Agencies

[Federal Register Volume 85, Number 111 (Tuesday, June 9, 2020)]
[Notices]
[Pages 35368-35371]
From the Federal Register Online via the Government Publishing Office [www.gpo.gov]
[FR Doc No: 2020-12452]


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DEPARTMENT OF TRANSPORTATION

Pipeline and Hazardous Materials Safety Administration

[Docket No. PHMSA-2019-0156; Notice No. 2019-06]


Hazardous Materials: Request for Information on Safety Devices

AGENCY: Pipeline and Hazardous Materials Safety Administration (PHMSA), 
Department of Transportation (DOT).

ACTION: Notice; Request for information.

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SUMMARY: PHMSA is developing a national policy regarding safety devices 
(UN0503 and UN3268). PHMSA has continued to see advancements in 
technologies for articles containing hazardous materials that have been 
submitted to PHMSA requesting an approval or special permit to 
transport as safety devices (UN0503 and UN3268). PHMSA is requesting 
information or data from stakeholders regarding the classification, 
testing, and conditions for transportation of these devices requesting 
an approval to be classified as safety devices.

DATES: Interested persons are invited to submit comments on or before 
August 10, 2020. Comments received after that date will be considered 
to the extent practicable.

ADDRESSES: You may submit comments identified by the Docket Number 
PHMSA-2019-0156 by any of the following methods:
     Federal eRulemaking Portal: http://www.regulations.gov. 
Follow the instructions for submitting comments.
     Fax: 1-202-493-2251.
     Mail: Docket Management System; U.S. Department of 
Transportation, West Building, Ground Floor, Room W12-140, Routing 
Symbol M-30, 1200 New Jersey Avenue SE, Washington, DC 20590.
     Hand Delivery: Docket Management System; Room W12-140 on 
the ground floor of the West Building, 1200 New Jersey Avenue SE, 
Washington, DC 20590, between 9 a.m. and 5 p.m., Monday through Friday, 
except Federal holidays.
    Instructions: All submissions must include the agency name and 
Docket Number (PHMSA-2019-0156) for this notice. To avoid duplication, 
please use only one of these four methods. All comments received will 
be posted without change to the Federal Docket Management System (FDMS) 
and will include any personal information you provide.
    Docket: For access to the dockets to read background documents or

[[Page 35369]]

comments received, go to http://www.regulations.gov or DOT's Docket 
Operations Office (see ADDRESSES).
    Privacy Act: In accordance with 5 U.S.C. 553(c), DOT solicits 
comments from the public. DOT posts these comments, without edit, 
including any personal information the commenter provides, to http://www.regulations.gov, as described in the system of records notice (DOT/
ALL-14 FDMS), which can be reviewed at http://www.dot.gov/privacy.
    Confidential Business Information (CBI): CBI is commercial or 
financial information that is both customarily and actually treated as 
private by its owner. Under the Freedom of Information Act (FOIA) (5 
U.S.C. 552), CBI is exempt from public disclosure. If your comments 
responsive to this notice contain commercial or financial information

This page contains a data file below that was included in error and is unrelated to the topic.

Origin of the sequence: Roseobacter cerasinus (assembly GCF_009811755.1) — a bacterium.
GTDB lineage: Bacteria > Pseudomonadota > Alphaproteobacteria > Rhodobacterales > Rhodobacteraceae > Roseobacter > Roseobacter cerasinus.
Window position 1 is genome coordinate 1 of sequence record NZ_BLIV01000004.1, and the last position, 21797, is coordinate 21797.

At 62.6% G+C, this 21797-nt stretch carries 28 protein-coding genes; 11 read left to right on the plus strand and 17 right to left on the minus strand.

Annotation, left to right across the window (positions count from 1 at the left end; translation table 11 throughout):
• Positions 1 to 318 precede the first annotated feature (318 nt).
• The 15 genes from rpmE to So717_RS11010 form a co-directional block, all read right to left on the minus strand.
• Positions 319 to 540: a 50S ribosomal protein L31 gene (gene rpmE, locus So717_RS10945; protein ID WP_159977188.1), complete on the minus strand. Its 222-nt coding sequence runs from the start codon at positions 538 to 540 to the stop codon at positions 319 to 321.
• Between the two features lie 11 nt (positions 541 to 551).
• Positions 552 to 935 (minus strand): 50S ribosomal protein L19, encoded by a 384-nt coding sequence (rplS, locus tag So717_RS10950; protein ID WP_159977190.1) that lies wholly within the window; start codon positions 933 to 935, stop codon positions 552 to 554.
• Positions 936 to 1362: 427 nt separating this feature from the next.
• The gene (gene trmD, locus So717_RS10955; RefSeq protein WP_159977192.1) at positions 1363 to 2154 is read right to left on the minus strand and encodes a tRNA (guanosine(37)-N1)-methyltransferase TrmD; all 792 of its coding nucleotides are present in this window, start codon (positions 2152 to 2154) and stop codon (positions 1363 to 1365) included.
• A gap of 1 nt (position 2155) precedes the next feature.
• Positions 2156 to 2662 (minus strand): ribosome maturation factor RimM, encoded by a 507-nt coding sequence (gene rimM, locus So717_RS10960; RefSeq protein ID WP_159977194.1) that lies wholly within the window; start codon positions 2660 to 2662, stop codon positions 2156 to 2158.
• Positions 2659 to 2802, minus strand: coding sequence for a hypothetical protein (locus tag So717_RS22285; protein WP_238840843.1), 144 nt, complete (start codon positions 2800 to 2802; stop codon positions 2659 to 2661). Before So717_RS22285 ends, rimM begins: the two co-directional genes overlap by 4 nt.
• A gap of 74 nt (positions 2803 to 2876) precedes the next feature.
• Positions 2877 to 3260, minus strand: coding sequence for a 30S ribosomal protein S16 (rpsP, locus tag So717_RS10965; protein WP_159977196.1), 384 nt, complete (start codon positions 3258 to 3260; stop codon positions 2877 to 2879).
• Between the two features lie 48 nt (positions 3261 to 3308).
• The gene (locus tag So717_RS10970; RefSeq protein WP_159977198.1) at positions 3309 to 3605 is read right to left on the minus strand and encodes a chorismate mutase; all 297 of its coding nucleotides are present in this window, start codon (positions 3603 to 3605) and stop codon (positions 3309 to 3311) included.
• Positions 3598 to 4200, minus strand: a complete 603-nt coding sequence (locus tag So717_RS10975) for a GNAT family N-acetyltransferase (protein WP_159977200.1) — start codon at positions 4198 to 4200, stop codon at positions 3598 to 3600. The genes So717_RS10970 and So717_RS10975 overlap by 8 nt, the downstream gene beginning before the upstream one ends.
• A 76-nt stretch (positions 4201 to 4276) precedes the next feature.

that is customarily treated as private, that you actually treat as 
private, and that is relevant or responsive to this notice, it is 
important that you clearly designate the submitted comments as CBI. 
Please mark each page of your submission containing CBI as ``PROPIN.'' 
PHMSA will treat such marked submissions as confidential under the 
FOIA, and they will not be placed in the public docket of this notice. 
Submissions containing CBI should be sent to Candace Casey, Standards 
and Rulemaking Division, (202) 366-8553, Pipeline and Hazardous 
Materials Safety Administration, U.S. Department of Transportation, 
1200 New Jersey Avenue SE, Washington, DC 20590-0001. Any commentary 
that PHMSA receives which is not specifically designated as CBI will be 
placed in the public docket for this notice.

FOR FURTHER INFORMATION CONTACT: Candace Casey, Standards and 
Rulemaking Division, (202) 366-8553, Pipeline and Hazardous Materials 
Safety Administration, U.S. Department of Transportation, 1200 New 
Jersey Avenue SE, Washington, DC 20590-0001.

SUPPLEMENTARY INFORMATION: 

I. Executive Summary

    On January 8, 2015, PHMSA published a final rule titled, 
``Hazardous Materials: Harmonization with International Standards 
(RRR)'' [80 FR 1075; HM-215M] which introduced, defined, and outlined 
broad criteria for transportation of safety devices in the HMR. Prior 
to publication of HM-215M, the safety device transport provisions were 
limited to air bag inflators, air bag modules, or seat-belt 
pretensioners, which were classed and described as either Division 1.4G 
(explosive) or Class 9 (miscellaneous) under UN0503 or UN3268, 
respectively.
    Due to advancements in technologies for safety devices and their 
associated use and questions concerning the appropriate application of 
the safety devices proper shipping name and its associated 
classification, PHMSA is developing a national policy to ensure 
consistent decisions regarding what devices and uses are eligible for 
these classifications and potentially the provisions and conditions for 
their transportation.

II. Background

    The Hazardous Materials Regulations (HMR; 49 CFR parts 171-180) 
prescribe requirements for the transportation in commerce of safety 
devices, \1\ including classification, packaging, and hazard 
communication provisions. On January 8, 2015, PHMSA adopted provisions 
for safety devices into the HMR in a final rule titled, ``Hazardous